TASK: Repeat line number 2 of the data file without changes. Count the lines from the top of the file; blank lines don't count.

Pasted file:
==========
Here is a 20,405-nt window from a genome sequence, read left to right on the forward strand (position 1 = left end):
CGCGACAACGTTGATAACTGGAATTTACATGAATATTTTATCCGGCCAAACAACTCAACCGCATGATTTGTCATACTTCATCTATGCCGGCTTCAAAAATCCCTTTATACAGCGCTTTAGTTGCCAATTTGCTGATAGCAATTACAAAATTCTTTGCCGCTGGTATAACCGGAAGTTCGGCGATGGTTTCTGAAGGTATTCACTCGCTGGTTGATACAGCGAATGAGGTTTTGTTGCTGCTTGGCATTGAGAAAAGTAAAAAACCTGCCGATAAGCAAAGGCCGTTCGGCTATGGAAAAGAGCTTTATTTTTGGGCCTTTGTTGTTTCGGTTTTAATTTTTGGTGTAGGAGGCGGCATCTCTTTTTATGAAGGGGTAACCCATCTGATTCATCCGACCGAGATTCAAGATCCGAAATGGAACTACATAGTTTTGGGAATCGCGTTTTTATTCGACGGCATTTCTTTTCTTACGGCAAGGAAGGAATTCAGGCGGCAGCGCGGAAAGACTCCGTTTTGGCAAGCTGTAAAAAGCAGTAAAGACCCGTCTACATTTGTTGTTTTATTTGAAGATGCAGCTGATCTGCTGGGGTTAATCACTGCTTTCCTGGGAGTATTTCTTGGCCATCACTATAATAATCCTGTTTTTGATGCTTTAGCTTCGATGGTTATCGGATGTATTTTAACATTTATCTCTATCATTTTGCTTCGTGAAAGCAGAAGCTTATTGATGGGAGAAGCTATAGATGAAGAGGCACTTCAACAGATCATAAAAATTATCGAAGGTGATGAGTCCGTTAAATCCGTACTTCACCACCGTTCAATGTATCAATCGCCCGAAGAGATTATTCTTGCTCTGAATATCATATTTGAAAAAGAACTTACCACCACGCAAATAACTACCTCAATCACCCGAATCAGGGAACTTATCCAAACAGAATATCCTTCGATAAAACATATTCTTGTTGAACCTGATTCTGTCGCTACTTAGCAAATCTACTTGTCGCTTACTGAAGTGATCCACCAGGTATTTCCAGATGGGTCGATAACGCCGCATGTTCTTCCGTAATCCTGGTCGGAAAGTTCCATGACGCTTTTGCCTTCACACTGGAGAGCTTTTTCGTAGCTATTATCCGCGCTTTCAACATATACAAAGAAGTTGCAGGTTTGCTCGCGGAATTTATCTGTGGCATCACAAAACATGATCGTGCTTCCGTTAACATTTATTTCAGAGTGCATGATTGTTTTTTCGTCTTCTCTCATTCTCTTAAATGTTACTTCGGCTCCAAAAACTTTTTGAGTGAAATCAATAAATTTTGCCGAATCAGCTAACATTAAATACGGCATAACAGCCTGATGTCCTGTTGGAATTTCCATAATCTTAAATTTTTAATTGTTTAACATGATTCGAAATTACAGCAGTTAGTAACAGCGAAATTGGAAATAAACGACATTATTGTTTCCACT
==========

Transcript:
CGCGACAACGTTGATAACTGGAATTTACATGAATATTTTATCCGGCCAAACAACTCAACCGCATGATTTGTCATACTTCATCTATGCCGGCTTCAAAAATCCCTTTATACAGCGCTTTAGTTGCCAATTTGCTGATAGCAATTACAAAATTCTTTGCCGCTGGTATAACCGGAAGTTCGGCGATGGTTTCTGAAGGTATTCACTCGCTGGTTGATACAGCGAATGAGGTTTTGTTGCTGCTTGGCATTGAGAAAAGTAAAAAACCTGCCGATAAGCAAAGGCCGTTCGGCTATGGAAAAGAGCTTTATTTTTGGGCCTTTGTTGTTTCGGTTTTAATTTTTGGTGTAGGAGGCGGCATCTCTTTTTATGAAGGGGTAACCCATCTGATTCATCCGACCGAGATTCAAGATCCGAAATGGAACTACATAGTTTTGGGAATCGCGTTTTTATTCGACGGCATTTCTTTTCTTACGGCAAGGAAGGAATTCAGGCGGCAGCGCGGAAAGACTCCGTTTTGGCAAGCTGTAAAAAGCAGTAAAGACCCGTCTACATTTGTTGTTTTATTTGAAGATGCAGCTGATCTGCTGGGGTTAATCACTGCTTTCCTGGGAGTATTTCTTGGCCATCACTATAATAATCCTGTTTTTGATGCTTTAGCTTCGATGGTTATCGGATGTATTTTAACATTTATCTCTATCATTTTGCTTCGTGAAAGCAGAAGCTTATTGATGGGAGAAGCTATAGATGAAGAGGCACTTCAACAGATCATAAAAATTATCGAAGGTGATGAGTCCGTTAAATCCGTACTTCACCACCGTTCAATGTATCAATCGCCCGAAGAGATTATTCTTGCTCTGAATATCATATTTGAAAAAGAACTTACCACCACGCAAATAACTACCTCAATCACCCGAATCAGGGAACTTATCCAAACAGAATATCCTTCGATAAAACATATTCTTGTTGAACCTGATTCTGTCGCTACTTAGCAAATCTACTTGTCGCTTACTGAAGTGATCCACCAGGTATTTCCAGATGGGTCGATAACGCCGCATGTTCTTCCGTAATCCTGGTCGGAAAGTTCCATGACGCTTTTGCCTTCACACTGGAGAGCTTTTTCGTAGCTATTATCCGCGCTTTCAACATATACAAAGAAGTTGCAGGTTTGCTCGCGGAATTTATCTGTGGCATCACAAAACATGATCGTGCTTCCGTTAACATTTATTTCAGAGTGCATGATTGTTTTTTCGTCTTCTCTCATTCTCTTAAATGTTACTTCGGCTCCAAAAACTTTTTGAGTGAAATCAATAAATTTTGCCGAATCAGCTAACATTAAATACGGCATAACAGCCTGATGTCCTGTTGGAATTTCCATAATCTTAAATTTTTAATTGTTTAACATGATTCGAAATTACAGCAGTTAGTAACAGCGAAATTGGAAATAAACGACATTATTGTTTCCACT